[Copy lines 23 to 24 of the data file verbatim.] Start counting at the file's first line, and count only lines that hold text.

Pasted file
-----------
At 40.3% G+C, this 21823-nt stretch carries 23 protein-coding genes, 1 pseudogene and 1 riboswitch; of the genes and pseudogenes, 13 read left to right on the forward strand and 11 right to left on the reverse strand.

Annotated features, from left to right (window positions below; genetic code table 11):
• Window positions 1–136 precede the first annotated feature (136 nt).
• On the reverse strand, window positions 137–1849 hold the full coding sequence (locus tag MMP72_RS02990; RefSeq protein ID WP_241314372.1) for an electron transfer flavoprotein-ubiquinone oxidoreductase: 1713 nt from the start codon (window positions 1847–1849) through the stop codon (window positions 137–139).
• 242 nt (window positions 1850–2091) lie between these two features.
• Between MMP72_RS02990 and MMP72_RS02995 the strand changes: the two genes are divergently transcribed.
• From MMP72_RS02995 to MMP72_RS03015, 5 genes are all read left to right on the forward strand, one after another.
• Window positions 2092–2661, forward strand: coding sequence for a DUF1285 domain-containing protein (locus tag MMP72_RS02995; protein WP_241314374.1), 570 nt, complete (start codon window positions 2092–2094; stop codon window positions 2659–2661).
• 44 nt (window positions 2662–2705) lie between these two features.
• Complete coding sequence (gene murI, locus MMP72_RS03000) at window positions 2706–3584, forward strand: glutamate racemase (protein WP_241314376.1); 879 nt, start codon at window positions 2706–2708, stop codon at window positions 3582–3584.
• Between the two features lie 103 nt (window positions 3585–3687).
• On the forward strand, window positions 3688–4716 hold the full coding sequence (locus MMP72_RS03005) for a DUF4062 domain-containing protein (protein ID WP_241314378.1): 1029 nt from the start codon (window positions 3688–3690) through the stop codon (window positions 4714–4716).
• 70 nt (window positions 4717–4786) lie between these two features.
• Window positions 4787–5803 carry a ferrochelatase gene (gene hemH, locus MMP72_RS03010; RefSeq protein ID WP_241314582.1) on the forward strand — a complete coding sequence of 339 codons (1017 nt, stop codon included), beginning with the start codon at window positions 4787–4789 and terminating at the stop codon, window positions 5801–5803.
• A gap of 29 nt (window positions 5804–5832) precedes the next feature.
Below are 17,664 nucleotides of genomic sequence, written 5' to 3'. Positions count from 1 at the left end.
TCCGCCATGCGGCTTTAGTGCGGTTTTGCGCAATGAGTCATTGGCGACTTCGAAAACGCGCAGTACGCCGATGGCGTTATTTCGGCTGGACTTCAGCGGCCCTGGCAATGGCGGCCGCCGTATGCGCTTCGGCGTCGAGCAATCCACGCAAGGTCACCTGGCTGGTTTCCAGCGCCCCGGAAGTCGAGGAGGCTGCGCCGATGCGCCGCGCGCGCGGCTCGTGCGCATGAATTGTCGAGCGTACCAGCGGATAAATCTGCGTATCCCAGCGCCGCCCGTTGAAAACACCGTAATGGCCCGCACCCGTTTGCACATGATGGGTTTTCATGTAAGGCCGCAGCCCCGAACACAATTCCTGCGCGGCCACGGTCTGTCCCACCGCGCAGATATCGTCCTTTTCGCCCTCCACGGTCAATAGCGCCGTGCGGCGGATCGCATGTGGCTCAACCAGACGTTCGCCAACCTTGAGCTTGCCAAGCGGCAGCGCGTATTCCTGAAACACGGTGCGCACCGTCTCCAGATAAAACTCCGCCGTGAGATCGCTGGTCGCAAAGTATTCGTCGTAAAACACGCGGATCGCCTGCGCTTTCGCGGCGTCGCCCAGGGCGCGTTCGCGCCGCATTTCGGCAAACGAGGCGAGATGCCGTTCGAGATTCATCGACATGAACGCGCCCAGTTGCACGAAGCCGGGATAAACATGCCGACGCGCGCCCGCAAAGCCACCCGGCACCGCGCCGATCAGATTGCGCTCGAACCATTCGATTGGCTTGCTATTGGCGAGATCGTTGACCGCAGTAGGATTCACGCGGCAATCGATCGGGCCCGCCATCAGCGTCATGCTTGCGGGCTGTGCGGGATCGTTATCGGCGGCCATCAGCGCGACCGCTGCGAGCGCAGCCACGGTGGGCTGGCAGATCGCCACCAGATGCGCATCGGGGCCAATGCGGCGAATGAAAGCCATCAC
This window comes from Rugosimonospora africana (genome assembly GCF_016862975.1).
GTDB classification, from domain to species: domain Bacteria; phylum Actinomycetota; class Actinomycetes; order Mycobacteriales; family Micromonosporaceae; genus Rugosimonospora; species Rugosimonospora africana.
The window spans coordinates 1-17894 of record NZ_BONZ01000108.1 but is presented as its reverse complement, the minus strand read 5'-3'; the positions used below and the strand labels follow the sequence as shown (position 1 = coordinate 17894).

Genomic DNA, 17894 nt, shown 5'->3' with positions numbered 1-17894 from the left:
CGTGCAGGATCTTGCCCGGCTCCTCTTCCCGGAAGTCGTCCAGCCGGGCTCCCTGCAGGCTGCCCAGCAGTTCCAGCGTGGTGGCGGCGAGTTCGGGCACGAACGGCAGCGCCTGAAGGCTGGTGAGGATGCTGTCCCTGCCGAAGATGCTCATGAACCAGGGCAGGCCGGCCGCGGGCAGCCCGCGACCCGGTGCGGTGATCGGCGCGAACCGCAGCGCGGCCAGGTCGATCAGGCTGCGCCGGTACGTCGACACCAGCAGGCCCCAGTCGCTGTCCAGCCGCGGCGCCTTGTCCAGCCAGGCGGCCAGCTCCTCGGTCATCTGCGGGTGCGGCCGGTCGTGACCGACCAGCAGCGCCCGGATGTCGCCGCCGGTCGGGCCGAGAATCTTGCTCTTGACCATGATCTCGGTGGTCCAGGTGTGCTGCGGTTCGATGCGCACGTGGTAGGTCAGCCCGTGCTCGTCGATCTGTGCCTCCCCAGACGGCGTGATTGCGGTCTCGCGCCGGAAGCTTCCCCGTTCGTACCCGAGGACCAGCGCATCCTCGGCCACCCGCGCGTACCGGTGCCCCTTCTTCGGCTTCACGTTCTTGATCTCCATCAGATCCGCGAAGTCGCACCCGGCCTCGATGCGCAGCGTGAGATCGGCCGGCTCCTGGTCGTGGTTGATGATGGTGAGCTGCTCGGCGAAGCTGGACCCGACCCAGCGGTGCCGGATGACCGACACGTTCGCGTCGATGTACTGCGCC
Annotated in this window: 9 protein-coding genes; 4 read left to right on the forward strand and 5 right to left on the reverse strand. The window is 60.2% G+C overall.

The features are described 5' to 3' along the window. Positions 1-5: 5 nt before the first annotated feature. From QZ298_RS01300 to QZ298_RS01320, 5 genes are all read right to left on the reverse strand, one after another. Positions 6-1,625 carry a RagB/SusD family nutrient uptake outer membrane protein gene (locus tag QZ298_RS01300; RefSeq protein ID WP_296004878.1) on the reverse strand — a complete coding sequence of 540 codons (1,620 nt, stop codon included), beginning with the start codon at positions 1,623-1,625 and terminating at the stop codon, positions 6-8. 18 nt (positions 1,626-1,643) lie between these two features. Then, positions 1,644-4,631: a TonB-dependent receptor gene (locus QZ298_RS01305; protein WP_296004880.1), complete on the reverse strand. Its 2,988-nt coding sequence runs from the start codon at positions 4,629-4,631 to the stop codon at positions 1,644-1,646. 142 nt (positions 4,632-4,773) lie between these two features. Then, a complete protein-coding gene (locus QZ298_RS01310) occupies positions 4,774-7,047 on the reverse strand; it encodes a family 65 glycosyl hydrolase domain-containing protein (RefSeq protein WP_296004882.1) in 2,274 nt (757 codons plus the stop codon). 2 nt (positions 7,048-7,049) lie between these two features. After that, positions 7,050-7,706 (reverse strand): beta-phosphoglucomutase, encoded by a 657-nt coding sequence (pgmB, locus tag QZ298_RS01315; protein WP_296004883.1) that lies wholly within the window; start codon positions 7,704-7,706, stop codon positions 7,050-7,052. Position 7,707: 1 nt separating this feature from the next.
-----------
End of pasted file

Annotated in this window: 9 protein-coding genes; 4 read left to right on the forward strand and 5 right to left on the reverse strand. The window is 60.2% G+C overall.

The features are described 5' to 3' along the window. Positions 1-5: 5 nt before the first annotated feature. From QZ298_RS01300 to QZ298_RS01320, 5 genes are all read right to left on the reverse strand, one after another. Positions 6-1,625 carry a RagB/SusD family nutrient uptake outer membrane protein gene (locus tag QZ298_RS01300; RefSeq protein ID WP_296004878.1) on the reverse strand — a complete coding sequence of 540 codons (1,620 nt, stop codon included), beginning with the start codon at positions 1,623-1,625 and terminating at the stop codon, positions 6-8. 18 nt (positions 1,626-1,643) lie between these two features. Then, positions 1,644-4,631: a TonB-dependent receptor gene (locus QZ298_RS01305; protein WP_296004880.1), complete on the reverse strand. Its 2,988-nt coding sequence runs from the start codon at positions 4,629-4,631 to the stop codon at positions 1,644-1,646. 142 nt (positions 4,632-4,773) lie between these two features. Then, a complete protein-coding gene (locus QZ298_RS01310) occupies positions 4,774-7,047 on the reverse strand; it encodes a family 65 glycosyl hydrolase domain-containing protein (RefSeq protein WP_296004882.1) in 2,274 nt (757 codons plus the stop codon). 2 nt (positions 7,048-7,049) lie between these two features. After that, positions 7,050-7,706 (reverse strand): beta-phosphoglucomutase, encoded by a 657-nt coding sequence (pgmB, locus tag QZ298_RS01315; protein WP_296004883.1) that lies wholly within the window; start codon positions 7,704-7,706, stop codon positions 7,050-7,052. Position 7,707: 1 nt separating this feature from the next.